In 1985 Fr Larry Jenco, a Servite priest, was kidnapped and taken hostage by terrorists in Beirut. In his book, Bound to Forgive, he tells his story of captivity for a year-and-half, most of the time shackled and blind-folded.
Towards the end of his ordeal, one of his guards, named Sayeed, who had at times brutalised him, asked his forgiveness. Even though he was still blindfolded, unable to see the man who had been his enemy, but had been won over by love, Fr Jenco forgave unconditionally.
He said, “I could not forgive him on the condition that he change his behaviour to conform to my wishes or values. I had no control over his response. I understood I was to say yes.”
He admitted to Sayeed that there were times he hated him, and was filled with anger and revenge for what had been done to him. But he told Sayeed, “Jesus said on the mountain top that we are not to hate, but to love.” He asked forgiveness of Sayeed and, in his presence, also asked forgiveness of God.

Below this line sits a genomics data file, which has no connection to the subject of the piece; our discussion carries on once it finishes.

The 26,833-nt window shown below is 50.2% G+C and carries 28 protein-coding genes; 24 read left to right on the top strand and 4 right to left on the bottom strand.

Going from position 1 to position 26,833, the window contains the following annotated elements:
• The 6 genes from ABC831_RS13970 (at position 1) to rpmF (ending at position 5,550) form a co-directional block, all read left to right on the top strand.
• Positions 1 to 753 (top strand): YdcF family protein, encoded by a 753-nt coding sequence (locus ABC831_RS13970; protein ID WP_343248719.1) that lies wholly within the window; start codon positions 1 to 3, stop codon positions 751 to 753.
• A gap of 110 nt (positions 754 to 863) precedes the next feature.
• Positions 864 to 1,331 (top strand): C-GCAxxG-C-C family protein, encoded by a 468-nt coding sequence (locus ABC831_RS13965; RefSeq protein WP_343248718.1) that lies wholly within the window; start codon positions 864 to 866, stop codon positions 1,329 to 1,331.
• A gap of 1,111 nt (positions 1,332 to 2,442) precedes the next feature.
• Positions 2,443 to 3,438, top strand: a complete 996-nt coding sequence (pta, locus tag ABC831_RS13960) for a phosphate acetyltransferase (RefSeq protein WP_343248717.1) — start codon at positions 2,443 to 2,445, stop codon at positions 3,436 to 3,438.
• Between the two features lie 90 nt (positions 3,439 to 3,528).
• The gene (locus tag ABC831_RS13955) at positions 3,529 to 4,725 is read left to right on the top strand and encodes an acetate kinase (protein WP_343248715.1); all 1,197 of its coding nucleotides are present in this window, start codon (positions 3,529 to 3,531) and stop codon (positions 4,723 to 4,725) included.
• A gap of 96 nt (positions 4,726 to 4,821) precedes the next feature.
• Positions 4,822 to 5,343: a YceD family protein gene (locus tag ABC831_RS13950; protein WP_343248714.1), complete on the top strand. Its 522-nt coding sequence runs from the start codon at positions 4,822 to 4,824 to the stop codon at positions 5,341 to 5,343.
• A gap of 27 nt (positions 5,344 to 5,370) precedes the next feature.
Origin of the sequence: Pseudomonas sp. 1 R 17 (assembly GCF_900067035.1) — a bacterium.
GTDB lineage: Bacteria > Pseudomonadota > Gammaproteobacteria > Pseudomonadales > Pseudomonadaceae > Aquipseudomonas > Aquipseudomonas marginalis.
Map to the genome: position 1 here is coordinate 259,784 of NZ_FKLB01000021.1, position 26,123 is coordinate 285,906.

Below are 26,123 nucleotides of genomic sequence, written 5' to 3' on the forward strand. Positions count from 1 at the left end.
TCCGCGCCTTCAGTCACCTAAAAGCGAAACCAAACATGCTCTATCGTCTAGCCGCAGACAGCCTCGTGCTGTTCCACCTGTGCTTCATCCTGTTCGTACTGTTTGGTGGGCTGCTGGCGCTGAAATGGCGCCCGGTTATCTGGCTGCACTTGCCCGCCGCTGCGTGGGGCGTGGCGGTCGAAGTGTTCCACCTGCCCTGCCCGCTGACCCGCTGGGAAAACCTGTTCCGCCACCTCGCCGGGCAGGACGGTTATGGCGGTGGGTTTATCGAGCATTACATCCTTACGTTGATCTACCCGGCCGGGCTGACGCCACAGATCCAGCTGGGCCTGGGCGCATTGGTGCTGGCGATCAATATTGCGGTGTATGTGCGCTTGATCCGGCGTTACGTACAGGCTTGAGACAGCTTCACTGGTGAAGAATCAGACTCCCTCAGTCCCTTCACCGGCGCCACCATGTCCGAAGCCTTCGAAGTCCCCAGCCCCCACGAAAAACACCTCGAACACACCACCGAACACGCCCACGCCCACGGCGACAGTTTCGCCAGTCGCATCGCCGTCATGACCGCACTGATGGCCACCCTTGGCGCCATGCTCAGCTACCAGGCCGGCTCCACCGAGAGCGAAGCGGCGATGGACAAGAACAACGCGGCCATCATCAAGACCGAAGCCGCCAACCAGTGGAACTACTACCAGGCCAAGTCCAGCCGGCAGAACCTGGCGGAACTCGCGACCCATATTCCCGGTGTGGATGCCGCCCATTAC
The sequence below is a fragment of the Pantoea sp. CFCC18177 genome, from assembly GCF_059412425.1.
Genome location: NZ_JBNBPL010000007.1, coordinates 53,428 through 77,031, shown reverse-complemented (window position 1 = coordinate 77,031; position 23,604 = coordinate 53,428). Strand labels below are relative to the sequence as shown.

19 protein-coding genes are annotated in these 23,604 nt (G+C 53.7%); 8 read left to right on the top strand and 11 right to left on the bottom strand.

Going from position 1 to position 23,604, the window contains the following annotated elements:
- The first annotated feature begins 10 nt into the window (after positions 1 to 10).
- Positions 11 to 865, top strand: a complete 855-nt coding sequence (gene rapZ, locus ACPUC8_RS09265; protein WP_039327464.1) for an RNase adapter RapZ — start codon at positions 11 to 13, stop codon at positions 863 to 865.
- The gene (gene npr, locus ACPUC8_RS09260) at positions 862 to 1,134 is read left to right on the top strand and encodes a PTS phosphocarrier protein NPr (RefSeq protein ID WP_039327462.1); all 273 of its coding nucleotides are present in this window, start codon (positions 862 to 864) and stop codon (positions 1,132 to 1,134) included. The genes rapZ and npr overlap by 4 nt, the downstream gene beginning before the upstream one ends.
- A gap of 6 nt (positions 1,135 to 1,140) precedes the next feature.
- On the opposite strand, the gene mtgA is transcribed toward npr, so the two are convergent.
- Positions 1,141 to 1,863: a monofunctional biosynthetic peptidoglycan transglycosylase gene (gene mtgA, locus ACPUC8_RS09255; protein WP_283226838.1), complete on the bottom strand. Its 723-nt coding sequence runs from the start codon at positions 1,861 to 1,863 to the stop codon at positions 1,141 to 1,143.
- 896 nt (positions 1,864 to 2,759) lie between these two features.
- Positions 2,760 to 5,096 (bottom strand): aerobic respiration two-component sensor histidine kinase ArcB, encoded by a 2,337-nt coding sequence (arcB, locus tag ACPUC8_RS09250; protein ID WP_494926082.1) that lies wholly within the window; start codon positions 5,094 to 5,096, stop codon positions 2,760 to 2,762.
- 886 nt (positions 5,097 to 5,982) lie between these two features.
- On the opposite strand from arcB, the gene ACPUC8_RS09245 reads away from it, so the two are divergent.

After his release Fr Jenco reflected on his forgiveness:
“Some people advise me to forgive and forget. They do not realise that this is almost impossible. Jesus, the wounded healer, asks us to forgive, but he does not ask us to forget. That would be amnesia. He does demand we heal our memories.
“I don’t believe that forgetting is one of the signs of forgiveness. I forgive, but I remember. I do not forget the pain, the loneliness, the ache, the terrible injustice. But I do not remember it to inflict guilt or some future retribution. Having forgiven, I am liberated. I need no longer be determined by the past. I move into the future free to imagine new possibilities.”
Forgiveness does not mean to forget. In fact in the case of great atrocities we need to remember in order to honour those who have been victims.
Can a nation forget that terrorists have bombed their cities? Can we forget the horrendous loss of life caused by wars? Can a mother forget that her child has been murdered?
Can anyone who has been physically or sexually abused forget that it happened? Can those of the Australian “stolen generation” forget the grave injustice done to them?
Yet in each case forgiveness is possible.
Fr Ken Barker MGL is the author of His Name is Mercy.